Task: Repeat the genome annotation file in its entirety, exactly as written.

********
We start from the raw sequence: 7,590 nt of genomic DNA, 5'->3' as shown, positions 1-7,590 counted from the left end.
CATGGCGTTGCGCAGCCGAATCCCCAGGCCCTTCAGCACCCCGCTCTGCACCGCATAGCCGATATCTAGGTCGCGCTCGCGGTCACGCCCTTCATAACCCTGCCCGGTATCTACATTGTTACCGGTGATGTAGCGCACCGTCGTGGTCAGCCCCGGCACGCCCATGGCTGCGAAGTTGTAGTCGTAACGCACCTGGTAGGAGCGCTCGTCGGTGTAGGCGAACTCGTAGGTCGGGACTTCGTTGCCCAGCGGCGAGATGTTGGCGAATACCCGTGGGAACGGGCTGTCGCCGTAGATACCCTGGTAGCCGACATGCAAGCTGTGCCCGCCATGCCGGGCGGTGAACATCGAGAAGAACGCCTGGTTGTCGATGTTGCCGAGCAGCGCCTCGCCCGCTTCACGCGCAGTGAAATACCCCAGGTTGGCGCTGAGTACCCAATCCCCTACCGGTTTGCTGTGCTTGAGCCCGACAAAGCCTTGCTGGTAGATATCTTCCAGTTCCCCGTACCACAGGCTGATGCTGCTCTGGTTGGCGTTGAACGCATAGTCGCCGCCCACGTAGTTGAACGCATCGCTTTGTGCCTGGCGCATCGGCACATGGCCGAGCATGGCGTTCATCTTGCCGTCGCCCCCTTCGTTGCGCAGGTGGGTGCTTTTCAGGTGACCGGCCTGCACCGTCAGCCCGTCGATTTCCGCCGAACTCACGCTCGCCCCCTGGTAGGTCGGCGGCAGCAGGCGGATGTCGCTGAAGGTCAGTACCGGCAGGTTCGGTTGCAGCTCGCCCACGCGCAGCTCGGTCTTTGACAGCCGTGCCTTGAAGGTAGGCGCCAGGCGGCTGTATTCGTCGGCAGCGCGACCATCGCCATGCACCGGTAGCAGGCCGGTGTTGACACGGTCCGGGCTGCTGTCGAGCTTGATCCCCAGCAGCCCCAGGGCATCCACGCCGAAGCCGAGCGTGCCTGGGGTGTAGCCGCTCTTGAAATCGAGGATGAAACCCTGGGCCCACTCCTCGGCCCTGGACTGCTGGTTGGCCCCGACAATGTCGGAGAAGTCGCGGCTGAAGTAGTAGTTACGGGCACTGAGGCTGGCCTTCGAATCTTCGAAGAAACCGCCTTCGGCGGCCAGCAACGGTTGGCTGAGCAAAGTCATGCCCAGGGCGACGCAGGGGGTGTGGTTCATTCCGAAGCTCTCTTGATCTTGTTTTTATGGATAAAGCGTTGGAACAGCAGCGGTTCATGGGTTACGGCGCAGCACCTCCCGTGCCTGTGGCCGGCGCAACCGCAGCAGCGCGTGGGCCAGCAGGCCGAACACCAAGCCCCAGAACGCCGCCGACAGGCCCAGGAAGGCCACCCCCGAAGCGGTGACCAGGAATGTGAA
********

We start from the raw sequence: 7,590 nt of genomic DNA, 5'->3' as shown, positions 1-7,590 counted from the left end.
CATGGCGTTGCGCAGCCGAATCCCCAGGCCCTTCAGCACCCCGCTCTGCACCGCATAGCCGATATCTAGGTCGCGCTCGCGGTCACGCCCTTCATAACCCTGCCCGGTATCTACATTGTTACCGGTGATGTAGCGCACCGTCGTGGTCAGCCCCGGCACGCCCATGGCTGCGAAGTTGTAGTCGTAACGCACCTGGTAGGAGCGCTCGTCGGTGTAGGCGAACTCGTAGGTCGGGACTTCGTTGCCCAGCGGCGAGATGTTGGCGAATACCCGTGGGAACGGGCTGTCGCCGTAGATACCCTGGTAGCCGACATGCAAGCTGTGCCCGCCATGCCGGGCGGTGAACATCGAGAAGAACGCCTGGTTGTCGATGTTGCCGAGCAGCGCCTCGCCCGCTTCACGCGCAGTGAAATACCCCAGGTTGGCGCTGAGTACCCAATCCCCTACCGGTTTGCTGTGCTTGAGCCCGACAAAGCCTTGCTGGTAGATATCTTCCAGTTCCCCGTACCACAGGCTGATGCTGCTCTGGTTGGCGTTGAACGCATAGTCGCCGCCCACGTAGTTGAACGCATCGCTTTGTGCCTGGCGCATCGGCACATGGCCGAGCATGGCGTTCATCTTGCCGTCGCCCCCTTCGTTGCGCAGGTGGGTGCTTTTCAGGTGACCGGCCTGCACCGTCAGCCCGTCGATTTCCGCCGAACTCACGCTCGCCCCCTGGTAGGTCGGCGGCAGCAGGCGGATGTCGCTGAAGGTCAGTACCGGCAGGTTCGGTTGCAGCTCGCCCACGCGCAGCTCGGTCTTTGACAGCCGTGCCTTGAAGGTAGGCGCCAGGCGGCTGTATTCGTCGGCAGCGCGACCATCGCCATGCACCGGTAGCAGGCCGGTGTTGACACGGTCCGGGCTGCTGTCGAGCTTGATCCCCAGCAGCCCCAGGGCATCCACGCCGAAGCCGAGCGTGCCTGGGGTGTAGCCGCTCTTGAAATCGAGGATGAAACCCTGGGCCCACTCCTCGGCCCTGGACTGCTGGTTGGCCCCGACAATGTCGGAGAAGTCGCGGCTGAAGTAGTAGTTACGGGCACTGAGGCTGGCCTTCGAATCTTCGAAGAAACCGCCTTCGGCGGCCAGCAACGGTTGGCTGAGCAAAGTCATGCCCAGGGCGACGCAGGGGGTGTGGTTCATTCCGAAGCTCTCTTGATCTTGTTTTTATGGATAAAGCGTTGGAACAGCAGCGGTTCATGGGTTACGGCGCAGCACCTCCCGTGCCTGTGGCCGGCGCAACCGCAGCAGCGCGTGGGCCAGCAGGCCGAACACCAAGCCCCAGAACGCCGCCGACAGGCCCAGGAAGGCCACCCCCGAAGCGGTGACCAGGAATGTGAA